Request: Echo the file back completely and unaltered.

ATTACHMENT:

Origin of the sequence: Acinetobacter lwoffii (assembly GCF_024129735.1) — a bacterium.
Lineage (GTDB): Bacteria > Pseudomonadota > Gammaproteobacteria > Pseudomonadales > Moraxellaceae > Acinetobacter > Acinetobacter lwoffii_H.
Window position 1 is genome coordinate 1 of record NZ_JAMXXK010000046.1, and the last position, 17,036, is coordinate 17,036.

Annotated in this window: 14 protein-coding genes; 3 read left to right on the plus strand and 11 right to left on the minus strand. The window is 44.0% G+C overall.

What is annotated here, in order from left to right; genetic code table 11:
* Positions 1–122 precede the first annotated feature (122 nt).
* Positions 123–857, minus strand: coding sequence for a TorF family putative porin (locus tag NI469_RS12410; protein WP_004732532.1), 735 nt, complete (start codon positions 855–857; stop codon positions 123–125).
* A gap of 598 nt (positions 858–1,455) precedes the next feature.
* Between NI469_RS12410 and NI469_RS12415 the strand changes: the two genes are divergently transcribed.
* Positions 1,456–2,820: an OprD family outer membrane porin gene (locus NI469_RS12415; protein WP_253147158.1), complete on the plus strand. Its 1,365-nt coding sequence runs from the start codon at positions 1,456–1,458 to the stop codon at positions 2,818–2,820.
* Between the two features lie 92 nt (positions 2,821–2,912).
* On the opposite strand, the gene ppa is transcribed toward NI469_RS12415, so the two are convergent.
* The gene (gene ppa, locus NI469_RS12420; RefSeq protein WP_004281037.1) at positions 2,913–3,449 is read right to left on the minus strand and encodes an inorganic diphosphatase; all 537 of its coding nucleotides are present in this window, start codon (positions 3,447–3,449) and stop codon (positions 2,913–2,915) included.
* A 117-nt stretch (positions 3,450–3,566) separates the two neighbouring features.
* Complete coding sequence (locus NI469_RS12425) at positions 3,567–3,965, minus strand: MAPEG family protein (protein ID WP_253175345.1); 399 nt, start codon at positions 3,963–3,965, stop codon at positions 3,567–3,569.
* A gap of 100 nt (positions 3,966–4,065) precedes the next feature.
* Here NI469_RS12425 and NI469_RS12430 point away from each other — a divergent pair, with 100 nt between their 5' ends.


Origin of the sequence: Acinetobacter lwoffii (assembly GCF_024129735.1) — a bacterium.
Lineage (GTDB): Bacteria > Pseudomonadota > Gammaproteobacteria > Pseudomonadales > Moraxellaceae > Acinetobacter > Acinetobacter lwoffii_H.
Window position 1 is genome coordinate 1 of record NZ_JAMXXK010000046.1, and the last position, 17,036, is coordinate 17,036.

Annotated in this window: 14 protein-coding genes; 3 read left to right on the plus strand and 11 right to left on the minus strand. The window is 44.0% G+C overall.

What is annotated here, in order from left to right; genetic code table 11:
* Positions 1–122 precede the first annotated feature (122 nt).
* Positions 123–857, minus strand: coding sequence for a TorF family putative porin (locus tag NI469_RS12410; protein WP_004732532.1), 735 nt, complete (start codon positions 855–857; stop codon positions 123–125).
* A gap of 598 nt (positions 858–1,455) precedes the next feature.
* Between NI469_RS12410 and NI469_RS12415 the strand changes: the two genes are divergently transcribed.
* Positions 1,456–2,820: an OprD family outer membrane porin gene (locus NI469_RS12415; protein WP_253147158.1), complete on the plus strand. Its 1,365-nt coding sequence runs from the start codon at positions 1,456–1,458 to the stop codon at positions 2,818–2,820.
* Between the two features lie 92 nt (positions 2,821–2,912).
* On the opposite strand, the gene ppa is transcribed toward NI469_RS12415, so the two are convergent.
* The gene (gene ppa, locus NI469_RS12420; RefSeq protein WP_004281037.1) at positions 2,913–3,449 is read right to left on the minus strand and encodes an inorganic diphosphatase; all 537 of its coding nucleotides are present in this window, start codon (positions 3,447–3,449) and stop codon (positions 2,913–2,915) included.
* A 117-nt stretch (positions 3,450–3,566) separates the two neighbouring features.
* Complete coding sequence (locus NI469_RS12425) at positions 3,567–3,965, minus strand: MAPEG family protein (protein ID WP_253175345.1); 399 nt, start codon at positions 3,963–3,965, stop codon at positions 3,567–3,569.
* A gap of 100 nt (positions 3,966–4,065) precedes the next feature.
* Here NI469_RS12425 and NI469_RS12430 point away from each other — a divergent pair, with 100 nt between their 5' ends.